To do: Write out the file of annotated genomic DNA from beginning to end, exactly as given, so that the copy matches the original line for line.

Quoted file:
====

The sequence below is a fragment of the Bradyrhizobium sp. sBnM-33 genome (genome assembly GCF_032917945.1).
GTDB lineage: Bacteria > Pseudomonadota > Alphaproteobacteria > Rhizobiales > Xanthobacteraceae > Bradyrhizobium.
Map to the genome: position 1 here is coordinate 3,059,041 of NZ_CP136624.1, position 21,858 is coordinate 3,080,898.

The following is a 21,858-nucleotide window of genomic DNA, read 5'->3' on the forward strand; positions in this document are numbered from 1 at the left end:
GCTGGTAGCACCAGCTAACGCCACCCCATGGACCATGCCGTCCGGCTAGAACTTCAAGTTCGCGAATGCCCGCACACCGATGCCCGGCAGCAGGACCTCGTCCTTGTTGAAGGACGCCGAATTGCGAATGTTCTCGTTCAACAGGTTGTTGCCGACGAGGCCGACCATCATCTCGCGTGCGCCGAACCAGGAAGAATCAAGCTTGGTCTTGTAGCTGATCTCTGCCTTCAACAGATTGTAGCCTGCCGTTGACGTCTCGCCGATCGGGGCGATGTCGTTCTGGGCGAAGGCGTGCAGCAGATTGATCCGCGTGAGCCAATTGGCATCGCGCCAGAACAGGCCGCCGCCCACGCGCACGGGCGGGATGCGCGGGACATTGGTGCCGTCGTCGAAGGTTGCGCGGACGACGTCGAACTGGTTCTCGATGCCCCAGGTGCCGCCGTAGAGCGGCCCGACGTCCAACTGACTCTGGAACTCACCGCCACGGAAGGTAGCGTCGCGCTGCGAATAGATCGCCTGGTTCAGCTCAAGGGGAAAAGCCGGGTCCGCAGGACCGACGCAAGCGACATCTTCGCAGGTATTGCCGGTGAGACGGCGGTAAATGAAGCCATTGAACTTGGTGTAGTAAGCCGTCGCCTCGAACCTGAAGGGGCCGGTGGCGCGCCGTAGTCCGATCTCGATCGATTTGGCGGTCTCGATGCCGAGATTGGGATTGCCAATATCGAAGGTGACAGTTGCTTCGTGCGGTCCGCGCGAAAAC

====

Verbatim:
The sequence below is a fragment of the Bradyrhizobium sp. sBnM-33 genome (genome assembly GCF_032917945.1).
GTDB lineage: Bacteria > Pseudomonadota > Alphaproteobacteria > Rhizobiales > Xanthobacteraceae > Bradyrhizobium.
Map to the genome: position 1 here is coordinate 3,059,041 of NZ_CP136624.1, position 21,858 is coordinate 3,080,898.

The following is a 21,858-nucleotide window of genomic DNA, read 5'->3' on the forward strand; positions in this document are numbered from 1 at the left end:
GCTGGTAGCACCAGCTAACGCCACCCCATGGACCATGCCGTCCGGCTAGAACTTCAAGTTCGCGAATGCCCGCACACCGATGCCCGGCAGCAGGACCTCGTCCTTGTTGAAGGACGCCGAATTGCGAATGTTCTCGTTCAACAGGTTGTTGCCGACGAGGCCGACCATCATCTCGCGTGCGCCGAACCAGGAAGAATCAAGCTTGGTCTTGTAGCTGATCTCTGCCTTCAACAGATTGTAGCCTGCCGTTGACGTCTCGCCGATCGGGGCGATGTCGTTCTGGGCGAAGGCGTGCAGCAGATTGATCCGCGTGAGCCAATTGGCATCGCGCCAGAACAGGCCGCCGCCCACGCGCACGGGCGGGATGCGCGGGACATTGGTGCCGTCGTCGAAGGTTGCGCGGACGACGTCGAACTGGTTCTCGATGCCCCAGGTGCCGCCGTAGAGCGGCCCGACGTCCAACTGACTCTGGAACTCACCGCCACGGAAGGTAGCGTCGCGCTGCGAATAGATCGCCTGGTTCAGCTCAAGGGGAAAAGCCGGGTCCGCAGGACCGACGCAAGCGACATCTTCGCAGGTATTGCCGGTGAGACGGCGGTAAATGAAGCCATTGAACTTGGTGTAGTAAGCCGTCGCCTCGAACCTGAAGGGGCCGGTGGCGCGCCGTAGTCCGATCTCGATCGATTTGGCGGTCTCGATGCCGAGATTGGGATTGCCAATATCGAAGGTGACAGTTGCTTCGTGCGGTCCGCGCGAAAAC